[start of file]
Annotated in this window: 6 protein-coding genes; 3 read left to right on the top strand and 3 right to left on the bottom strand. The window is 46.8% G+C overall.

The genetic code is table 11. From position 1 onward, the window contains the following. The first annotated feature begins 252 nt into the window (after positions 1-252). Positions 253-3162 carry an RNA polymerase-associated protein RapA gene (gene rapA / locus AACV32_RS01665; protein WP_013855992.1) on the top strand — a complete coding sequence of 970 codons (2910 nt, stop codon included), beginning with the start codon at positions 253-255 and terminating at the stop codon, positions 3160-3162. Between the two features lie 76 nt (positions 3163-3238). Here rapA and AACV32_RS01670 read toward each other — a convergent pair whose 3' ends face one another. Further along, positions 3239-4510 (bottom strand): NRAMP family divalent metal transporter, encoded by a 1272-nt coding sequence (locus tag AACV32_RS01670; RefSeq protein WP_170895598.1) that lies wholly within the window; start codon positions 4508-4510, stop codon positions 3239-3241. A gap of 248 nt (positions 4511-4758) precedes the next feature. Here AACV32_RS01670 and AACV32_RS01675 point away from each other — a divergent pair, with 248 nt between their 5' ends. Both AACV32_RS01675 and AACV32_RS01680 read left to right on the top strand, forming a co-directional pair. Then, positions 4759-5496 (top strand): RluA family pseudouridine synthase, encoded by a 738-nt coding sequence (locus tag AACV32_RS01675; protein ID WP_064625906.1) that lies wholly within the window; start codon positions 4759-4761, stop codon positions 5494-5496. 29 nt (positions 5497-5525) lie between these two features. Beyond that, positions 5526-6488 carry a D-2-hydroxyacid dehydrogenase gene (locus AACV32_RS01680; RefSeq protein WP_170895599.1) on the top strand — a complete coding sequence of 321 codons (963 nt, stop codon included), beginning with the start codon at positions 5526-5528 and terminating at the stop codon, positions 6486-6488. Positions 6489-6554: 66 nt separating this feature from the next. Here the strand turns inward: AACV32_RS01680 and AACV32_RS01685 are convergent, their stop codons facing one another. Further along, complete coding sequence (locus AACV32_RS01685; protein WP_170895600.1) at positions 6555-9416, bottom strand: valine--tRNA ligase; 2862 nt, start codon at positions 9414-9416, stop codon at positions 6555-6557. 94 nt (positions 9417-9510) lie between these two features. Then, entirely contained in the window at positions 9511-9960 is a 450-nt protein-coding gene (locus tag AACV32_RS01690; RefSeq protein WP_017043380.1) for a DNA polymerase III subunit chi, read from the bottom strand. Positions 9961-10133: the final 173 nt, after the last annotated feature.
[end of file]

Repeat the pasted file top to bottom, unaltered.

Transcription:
Annotated in this window: 6 protein-coding genes; 3 read left to right on the top strand and 3 right to left on the bottom strand. The window is 46.8% G+C overall.

The genetic code is table 11. From position 1 onward, the window contains the following. The first annotated feature begins 252 nt into the window (after positions 1-252). Positions 253-3162 carry an RNA polymerase-associated protein RapA gene (gene rapA / locus AACV32_RS01665; protein WP_013855992.1) on the top strand — a complete coding sequence of 970 codons (2910 nt, stop codon included), beginning with the start codon at positions 253-255 and terminating at the stop codon, positions 3160-3162. Between the two features lie 76 nt (positions 3163-3238). Here rapA and AACV32_RS01670 read toward each other — a convergent pair whose 3' ends face one another. Further along, positions 3239-4510 (bottom strand): NRAMP family divalent metal transporter, encoded by a 1272-nt coding sequence (locus tag AACV32_RS01670; RefSeq protein WP_170895598.1) that lies wholly within the window; start codon positions 4508-4510, stop codon positions 3239-3241. A gap of 248 nt (positions 4511-4758) precedes the next feature. Here AACV32_RS01670 and AACV32_RS01675 point away from each other — a divergent pair, with 248 nt between their 5' ends. Both AACV32_RS01675 and AACV32_RS01680 read left to right on the top strand, forming a co-directional pair. Then, positions 4759-5496 (top strand): RluA family pseudouridine synthase, encoded by a 738-nt coding sequence (locus tag AACV32_RS01675; protein ID WP_064625906.1) that lies wholly within the window; start codon positions 4759-4761, stop codon positions 5494-5496. 29 nt (positions 5497-5525) lie between these two features. Beyond that, positions 5526-6488 carry a D-2-hydroxyacid dehydrogenase gene (locus AACV32_RS01680; RefSeq protein WP_170895599.1) on the top strand — a complete coding sequence of 321 codons (963 nt, stop codon included), beginning with the start codon at positions 5526-5528 and terminating at the stop codon, positions 6486-6488. Positions 6489-6554: 66 nt separating this feature from the next. Here the strand turns inward: AACV32_RS01680 and AACV32_RS01685 are convergent, their stop codons facing one another. Further along, complete coding sequence (locus AACV32_RS01685; protein WP_170895600.1) at positions 6555-9416, bottom strand: valine--tRNA ligase; 2862 nt, start codon at positions 9414-9416, stop codon at positions 6555-6557. 94 nt (positions 9417-9510) lie between these two features. Then, entirely contained in the window at positions 9511-9960 is a 450-nt protein-coding gene (locus tag AACV32_RS01690; RefSeq protein WP_017043380.1) for a DNA polymerase III subunit chi, read from the bottom strand. Positions 9961-10133: the final 173 nt, after the last annotated feature.